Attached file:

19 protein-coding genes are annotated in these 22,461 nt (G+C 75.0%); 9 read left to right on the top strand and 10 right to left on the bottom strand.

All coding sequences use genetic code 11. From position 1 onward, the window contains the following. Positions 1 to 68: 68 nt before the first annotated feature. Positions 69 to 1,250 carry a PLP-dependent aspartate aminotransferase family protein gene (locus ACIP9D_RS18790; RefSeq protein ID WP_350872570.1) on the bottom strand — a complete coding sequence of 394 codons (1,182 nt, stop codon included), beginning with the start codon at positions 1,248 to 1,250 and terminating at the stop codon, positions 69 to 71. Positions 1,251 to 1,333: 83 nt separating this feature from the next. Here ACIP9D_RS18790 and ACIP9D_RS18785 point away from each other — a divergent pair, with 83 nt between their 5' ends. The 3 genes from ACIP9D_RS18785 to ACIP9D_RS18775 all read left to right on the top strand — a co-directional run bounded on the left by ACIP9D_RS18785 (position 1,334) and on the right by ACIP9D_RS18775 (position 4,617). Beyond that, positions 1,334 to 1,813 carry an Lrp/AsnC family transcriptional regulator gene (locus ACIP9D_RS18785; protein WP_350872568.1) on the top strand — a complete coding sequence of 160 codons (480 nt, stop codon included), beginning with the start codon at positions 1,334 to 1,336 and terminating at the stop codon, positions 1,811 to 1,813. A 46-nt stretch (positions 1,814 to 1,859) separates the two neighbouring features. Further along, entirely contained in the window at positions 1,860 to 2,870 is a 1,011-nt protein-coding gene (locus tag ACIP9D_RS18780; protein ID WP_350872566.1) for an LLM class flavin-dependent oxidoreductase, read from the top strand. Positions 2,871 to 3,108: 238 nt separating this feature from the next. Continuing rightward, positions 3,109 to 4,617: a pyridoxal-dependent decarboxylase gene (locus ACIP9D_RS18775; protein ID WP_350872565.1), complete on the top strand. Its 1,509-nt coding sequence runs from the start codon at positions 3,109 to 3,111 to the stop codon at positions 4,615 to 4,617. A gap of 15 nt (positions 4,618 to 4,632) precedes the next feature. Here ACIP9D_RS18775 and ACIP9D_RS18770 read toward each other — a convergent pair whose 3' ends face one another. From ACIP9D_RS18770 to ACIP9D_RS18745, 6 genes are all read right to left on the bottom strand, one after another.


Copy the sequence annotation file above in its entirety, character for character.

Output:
19 protein-coding genes are annotated in these 22,461 nt (G+C 75.0%); 9 read left to right on the top strand and 10 right to left on the bottom strand.

All coding sequences use genetic code 11. From position 1 onward, the window contains the following. Positions 1 to 68: 68 nt before the first annotated feature. Positions 69 to 1,250 carry a PLP-dependent aspartate aminotransferase family protein gene (locus ACIP9D_RS18790; RefSeq protein ID WP_350872570.1) on the bottom strand — a complete coding sequence of 394 codons (1,182 nt, stop codon included), beginning with the start codon at positions 1,248 to 1,250 and terminating at the stop codon, positions 69 to 71. Positions 1,251 to 1,333: 83 nt separating this feature from the next. Here ACIP9D_RS18790 and ACIP9D_RS18785 point away from each other — a divergent pair, with 83 nt between their 5' ends. The 3 genes from ACIP9D_RS18785 to ACIP9D_RS18775 all read left to right on the top strand — a co-directional run bounded on the left by ACIP9D_RS18785 (position 1,334) and on the right by ACIP9D_RS18775 (position 4,617). Beyond that, positions 1,334 to 1,813 carry an Lrp/AsnC family transcriptional regulator gene (locus ACIP9D_RS18785; protein WP_350872568.1) on the top strand — a complete coding sequence of 160 codons (480 nt, stop codon included), beginning with the start codon at positions 1,334 to 1,336 and terminating at the stop codon, positions 1,811 to 1,813. A 46-nt stretch (positions 1,814 to 1,859) separates the two neighbouring features. Further along, entirely contained in the window at positions 1,860 to 2,870 is a 1,011-nt protein-coding gene (locus tag ACIP9D_RS18780; protein ID WP_350872566.1) for an LLM class flavin-dependent oxidoreductase, read from the top strand. Positions 2,871 to 3,108: 238 nt separating this feature from the next. Continuing rightward, positions 3,109 to 4,617: a pyridoxal-dependent decarboxylase gene (locus ACIP9D_RS18775; protein ID WP_350872565.1), complete on the top strand. Its 1,509-nt coding sequence runs from the start codon at positions 3,109 to 3,111 to the stop codon at positions 4,615 to 4,617. A gap of 15 nt (positions 4,618 to 4,632) precedes the next feature. Here ACIP9D_RS18775 and ACIP9D_RS18770 read toward each other — a convergent pair whose 3' ends face one another. From ACIP9D_RS18770 to ACIP9D_RS18745, 6 genes are all read right to left on the bottom strand, one after another.